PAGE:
“With little protection from the state, people are forced to invent ways of protecting themselves. They walk in groups and warn each other by text messages if anything is going on,” says Marvia Ahmed, President of the Greek Forum of Refugees.

He explains that in some areas of Athens, men are often seen with young children walking 2-3 meters behind them. Their role is to run back and inform the family if the man gets attacked.

Five years overdue
Not only could the Greek politicians not agree on a new anti-racism law.

Greece is also five years overdue with the implementation of a piece of legislation, which was decided by the European Council Framework Decision.

The bill, for which the deadline was November 2008, could enhance law and practice and is aimed to “combat certain forms and expressions of racism and xenophobia by means of criminal law.”

‘A marginal phenomenon’
In a comment on the report from the Greek Government, they express their shared concern for the increasing numbers of hate crimes.

But they also highlight that “fortunately, however, racist attitudes remain a marginal phenomenon in the Greek society.”

“Huge problems currently facing the Greek society due to the economic crisis, combined with the problems arising from the continued influx of thousands of illegal immigrants, have not blurred the society’s judgement,” the government adds.

Undeniable evidence
Just like the Commissioner, Papaioannou believes that the phenomenon is endangering the country’s democracy and Greek society at large.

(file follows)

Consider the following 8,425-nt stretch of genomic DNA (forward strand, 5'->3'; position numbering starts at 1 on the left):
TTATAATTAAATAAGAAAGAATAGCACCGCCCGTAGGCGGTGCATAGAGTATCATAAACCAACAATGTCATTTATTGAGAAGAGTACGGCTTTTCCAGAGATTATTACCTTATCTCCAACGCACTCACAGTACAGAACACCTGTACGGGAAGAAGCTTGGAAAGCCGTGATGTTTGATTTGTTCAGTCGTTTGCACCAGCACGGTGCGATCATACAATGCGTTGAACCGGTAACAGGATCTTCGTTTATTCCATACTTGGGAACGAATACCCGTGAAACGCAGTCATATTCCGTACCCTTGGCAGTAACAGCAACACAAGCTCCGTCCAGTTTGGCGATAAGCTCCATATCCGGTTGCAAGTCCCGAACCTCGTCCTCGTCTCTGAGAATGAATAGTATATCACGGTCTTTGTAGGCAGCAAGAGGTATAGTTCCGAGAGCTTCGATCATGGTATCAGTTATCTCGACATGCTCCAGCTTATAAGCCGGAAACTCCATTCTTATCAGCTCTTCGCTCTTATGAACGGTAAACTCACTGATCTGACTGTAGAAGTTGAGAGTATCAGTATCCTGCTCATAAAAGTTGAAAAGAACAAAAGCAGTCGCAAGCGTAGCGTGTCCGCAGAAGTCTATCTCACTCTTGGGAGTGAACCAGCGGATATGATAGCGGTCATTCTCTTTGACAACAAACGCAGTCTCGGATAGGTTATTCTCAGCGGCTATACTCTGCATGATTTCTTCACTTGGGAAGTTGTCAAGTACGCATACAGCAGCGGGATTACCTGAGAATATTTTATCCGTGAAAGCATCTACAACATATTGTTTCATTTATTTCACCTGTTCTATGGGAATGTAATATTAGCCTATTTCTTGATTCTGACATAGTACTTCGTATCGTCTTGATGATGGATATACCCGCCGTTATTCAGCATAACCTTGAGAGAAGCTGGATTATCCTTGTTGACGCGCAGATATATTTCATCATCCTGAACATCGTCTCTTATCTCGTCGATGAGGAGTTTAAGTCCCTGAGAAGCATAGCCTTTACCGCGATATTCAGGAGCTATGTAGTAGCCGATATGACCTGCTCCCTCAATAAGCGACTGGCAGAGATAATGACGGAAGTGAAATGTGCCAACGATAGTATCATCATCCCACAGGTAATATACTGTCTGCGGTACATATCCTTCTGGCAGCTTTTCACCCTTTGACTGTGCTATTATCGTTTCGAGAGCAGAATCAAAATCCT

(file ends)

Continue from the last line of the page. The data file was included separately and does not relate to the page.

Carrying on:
He expresses his concern over the change in social attitude.

“The prevalence of violence is undeniable evidence that part of the Greek society is alienated from basic principles of respect for human dignity and democracy,” Papaioannou says.

‘Chronic shortcomings’
In the report Commissioner Muižnieks also draws focus on what he calls “chronic shortcomings of Greece’s justice system.”

He criticises the excessively lengthy proceedings, the lack of an effective remedy and that the court fees are costly.

“Victims of hate crimes should be exempt from criminal complaint fees and should receive adequate legal aid and assistance,” the report urges.

 

 

 

Racist attacks surging in Greek capital

In the heart of economic crisis, the number of attacks on immigrants in Athens has increased dramatically during the past two years.

Academic suggests that this is due to the rising popularity of neo-Nazi party Golden Dawn.

The Council of Europe urges Greece to take action.

To read more click here.

Watch our video clip about immigration in Greece